(Image: Header Graphic)

Monday, July 13, 2020

Doug's Domain

Doug Vetter, ATP/CFI

Like what you see?

Donations to dvatp.com are now processed via Stripe. Like this site? It's easier than ever to show your appreciation.

Friday, August 15, 2014

Lower Interior Overhaul: Lateral Panel Issues

As I was removing the rear seat bolsters prior to sending the car off for paint I noticed that the leather on the rear side panels (what BMW calls the “lateral panels”) had separated from the sharply recessed area near the seat base that provides a relief for the seat belts. My heart sank twice; first when I realized two new panels would cost a LOT more money and second when it dawned on me that the parts might not be available. Back at home I checked the parts book and saw the dreaded word: ENDED.

The next day I called my parts guys to check on availability and they confirmed my research: one side is available but the other side is not. Today I grew frustrated enough to do something pointless – call BMW USA again and complain about their unwillingness to provide parts for which there are no aftermarket equivalents. I'll quickly summarize the 20 minute phone call – they checked the same data my dealer did and told me what I already knew. And predictably, BMW did their best Judge Smails impression: “you'll get nothing and like it”.

So why am I so frustrated? The lateral panels, like the door panels, are difficult if not impossible to repair. If they were designed properly I could separate the pieces and then have new leather bonded to them but they are constructed of a cheap fiberboard material and fused together using plastic rivets that serve only one function – to make manufacturing faster and cheaper. Unfortunately, these rivets cannot be reused – once they are drilled out the parts cannot be mated again. So this leaves me (and to be completely honest, every other E36 owner) up the proverbial creek.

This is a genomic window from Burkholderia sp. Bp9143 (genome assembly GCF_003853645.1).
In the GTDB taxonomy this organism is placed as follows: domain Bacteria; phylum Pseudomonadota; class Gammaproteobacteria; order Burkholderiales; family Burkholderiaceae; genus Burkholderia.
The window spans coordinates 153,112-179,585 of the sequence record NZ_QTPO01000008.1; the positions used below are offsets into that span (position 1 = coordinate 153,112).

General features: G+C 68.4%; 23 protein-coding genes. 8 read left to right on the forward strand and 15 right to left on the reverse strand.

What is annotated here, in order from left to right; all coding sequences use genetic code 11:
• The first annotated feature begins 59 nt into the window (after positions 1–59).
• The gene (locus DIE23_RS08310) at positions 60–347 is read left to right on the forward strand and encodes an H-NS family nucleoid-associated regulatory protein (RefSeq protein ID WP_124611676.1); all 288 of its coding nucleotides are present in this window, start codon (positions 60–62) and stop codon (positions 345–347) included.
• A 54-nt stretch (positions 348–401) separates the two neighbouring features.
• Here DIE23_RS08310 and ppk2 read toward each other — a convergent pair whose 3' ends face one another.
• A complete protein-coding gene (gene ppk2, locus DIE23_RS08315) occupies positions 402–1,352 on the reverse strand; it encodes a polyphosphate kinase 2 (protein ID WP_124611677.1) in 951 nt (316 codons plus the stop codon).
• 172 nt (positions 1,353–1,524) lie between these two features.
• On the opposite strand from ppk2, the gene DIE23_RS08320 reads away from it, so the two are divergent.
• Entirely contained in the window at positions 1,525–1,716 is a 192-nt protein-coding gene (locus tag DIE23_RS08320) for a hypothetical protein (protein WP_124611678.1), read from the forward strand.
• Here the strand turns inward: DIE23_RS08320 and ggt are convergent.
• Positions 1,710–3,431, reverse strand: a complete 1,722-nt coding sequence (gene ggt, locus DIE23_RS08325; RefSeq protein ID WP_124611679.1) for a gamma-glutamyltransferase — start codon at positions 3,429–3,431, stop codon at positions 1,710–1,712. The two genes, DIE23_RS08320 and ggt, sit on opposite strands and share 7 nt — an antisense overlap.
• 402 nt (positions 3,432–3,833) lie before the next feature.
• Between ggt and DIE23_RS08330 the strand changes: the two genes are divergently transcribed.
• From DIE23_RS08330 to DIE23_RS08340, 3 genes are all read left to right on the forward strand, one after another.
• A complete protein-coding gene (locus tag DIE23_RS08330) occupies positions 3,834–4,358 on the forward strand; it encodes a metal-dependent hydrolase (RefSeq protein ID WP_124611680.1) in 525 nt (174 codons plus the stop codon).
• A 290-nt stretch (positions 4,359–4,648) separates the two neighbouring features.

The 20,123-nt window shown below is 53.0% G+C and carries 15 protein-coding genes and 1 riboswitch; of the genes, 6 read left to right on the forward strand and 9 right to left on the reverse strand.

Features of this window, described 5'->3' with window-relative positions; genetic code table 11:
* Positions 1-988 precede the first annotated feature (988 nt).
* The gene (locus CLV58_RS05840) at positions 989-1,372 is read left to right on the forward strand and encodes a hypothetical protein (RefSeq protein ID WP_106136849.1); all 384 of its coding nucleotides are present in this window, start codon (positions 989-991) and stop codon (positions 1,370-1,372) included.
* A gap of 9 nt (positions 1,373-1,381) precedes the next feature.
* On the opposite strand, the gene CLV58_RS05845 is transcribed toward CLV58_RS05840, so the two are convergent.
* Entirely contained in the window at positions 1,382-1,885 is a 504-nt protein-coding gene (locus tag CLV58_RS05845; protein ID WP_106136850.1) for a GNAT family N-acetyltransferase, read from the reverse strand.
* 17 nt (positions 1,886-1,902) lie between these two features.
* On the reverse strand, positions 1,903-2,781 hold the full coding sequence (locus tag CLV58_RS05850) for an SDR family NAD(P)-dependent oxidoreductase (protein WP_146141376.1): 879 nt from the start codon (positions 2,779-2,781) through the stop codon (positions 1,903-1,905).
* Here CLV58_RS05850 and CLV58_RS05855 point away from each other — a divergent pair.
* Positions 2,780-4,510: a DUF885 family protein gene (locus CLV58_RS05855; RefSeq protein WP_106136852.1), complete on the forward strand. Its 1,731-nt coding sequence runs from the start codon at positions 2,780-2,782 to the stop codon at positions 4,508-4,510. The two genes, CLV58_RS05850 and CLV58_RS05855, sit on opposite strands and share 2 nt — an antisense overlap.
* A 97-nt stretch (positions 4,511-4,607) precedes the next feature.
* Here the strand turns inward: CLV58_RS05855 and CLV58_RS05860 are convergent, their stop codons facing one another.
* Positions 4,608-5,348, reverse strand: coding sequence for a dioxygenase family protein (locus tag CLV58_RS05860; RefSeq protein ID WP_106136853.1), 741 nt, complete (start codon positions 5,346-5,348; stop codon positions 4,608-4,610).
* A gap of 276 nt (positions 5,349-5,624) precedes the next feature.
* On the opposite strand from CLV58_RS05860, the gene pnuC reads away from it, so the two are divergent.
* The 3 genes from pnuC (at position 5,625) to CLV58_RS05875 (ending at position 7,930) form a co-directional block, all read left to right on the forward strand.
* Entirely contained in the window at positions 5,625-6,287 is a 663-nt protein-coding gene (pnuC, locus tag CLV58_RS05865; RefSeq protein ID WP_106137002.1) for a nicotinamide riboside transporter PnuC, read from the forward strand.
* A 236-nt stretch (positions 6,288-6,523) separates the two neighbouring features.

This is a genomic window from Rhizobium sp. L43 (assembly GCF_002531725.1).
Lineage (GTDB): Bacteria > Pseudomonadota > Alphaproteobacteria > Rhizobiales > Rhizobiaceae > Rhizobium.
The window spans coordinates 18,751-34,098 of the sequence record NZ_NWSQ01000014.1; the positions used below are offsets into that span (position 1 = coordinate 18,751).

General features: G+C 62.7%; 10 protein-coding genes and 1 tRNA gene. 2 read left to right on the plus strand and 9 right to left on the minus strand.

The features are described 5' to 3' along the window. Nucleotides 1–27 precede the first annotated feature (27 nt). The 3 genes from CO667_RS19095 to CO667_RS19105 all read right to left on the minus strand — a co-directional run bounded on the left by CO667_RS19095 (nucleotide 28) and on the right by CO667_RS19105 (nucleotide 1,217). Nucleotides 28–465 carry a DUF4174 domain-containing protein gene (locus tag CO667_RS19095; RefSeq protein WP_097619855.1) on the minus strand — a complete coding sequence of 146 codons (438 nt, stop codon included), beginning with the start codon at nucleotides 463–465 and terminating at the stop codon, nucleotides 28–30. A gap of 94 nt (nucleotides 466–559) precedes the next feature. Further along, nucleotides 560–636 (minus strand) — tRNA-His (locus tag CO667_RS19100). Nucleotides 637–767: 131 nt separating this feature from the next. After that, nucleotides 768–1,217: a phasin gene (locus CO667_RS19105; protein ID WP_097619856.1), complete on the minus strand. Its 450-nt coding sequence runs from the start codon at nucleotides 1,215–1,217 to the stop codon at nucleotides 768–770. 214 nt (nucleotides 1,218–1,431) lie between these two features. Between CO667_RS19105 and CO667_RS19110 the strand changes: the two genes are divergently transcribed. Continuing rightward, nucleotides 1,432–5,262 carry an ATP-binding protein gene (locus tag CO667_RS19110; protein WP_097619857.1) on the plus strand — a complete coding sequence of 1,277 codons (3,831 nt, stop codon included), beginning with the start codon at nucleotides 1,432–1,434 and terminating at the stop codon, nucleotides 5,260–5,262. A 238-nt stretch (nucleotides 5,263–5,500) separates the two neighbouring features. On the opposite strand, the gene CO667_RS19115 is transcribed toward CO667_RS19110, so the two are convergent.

To repair the panel I plan to peel back the leather, sand away the old adhesive and apply a new layer of contact adhesive before I attempt to press the leather down again. A quick test on a portion of the panel where the leather is hidden by the seat cushion was enough to convince me that this is either going to be a colossal pain in the ass or it will result in irreparable damage to the panel substrate, leather, or both. I may have to purchase the part that remains in inventory and do further experimenting with my old part before I proceed to work on the part I cannot (currently) replace.

The long term solution is obvious. Someone needs to fabricate two-piece fiberglass or stamped metal equivalents that can then be covered with leather or fabric easily obtainable from Gahh or other suppliers. In fact, the same thing needs to be done for the door panels since even the new ones have the same design flaws and although I was able to buy new panels I'm not sure how much longer they'll remain available. People will likely balk at the cost for a new single-piece door panel produced in low volume but it will no doubt be a better deal than paying BMW prices for something that's just going to fall apart again in a few years.

And speaking of crappy door panels, as I pulled them off in prep to send the E36 to the paint shop today I decided to take a short video showing their common failure modes and how I repair them.

Mileage: 252200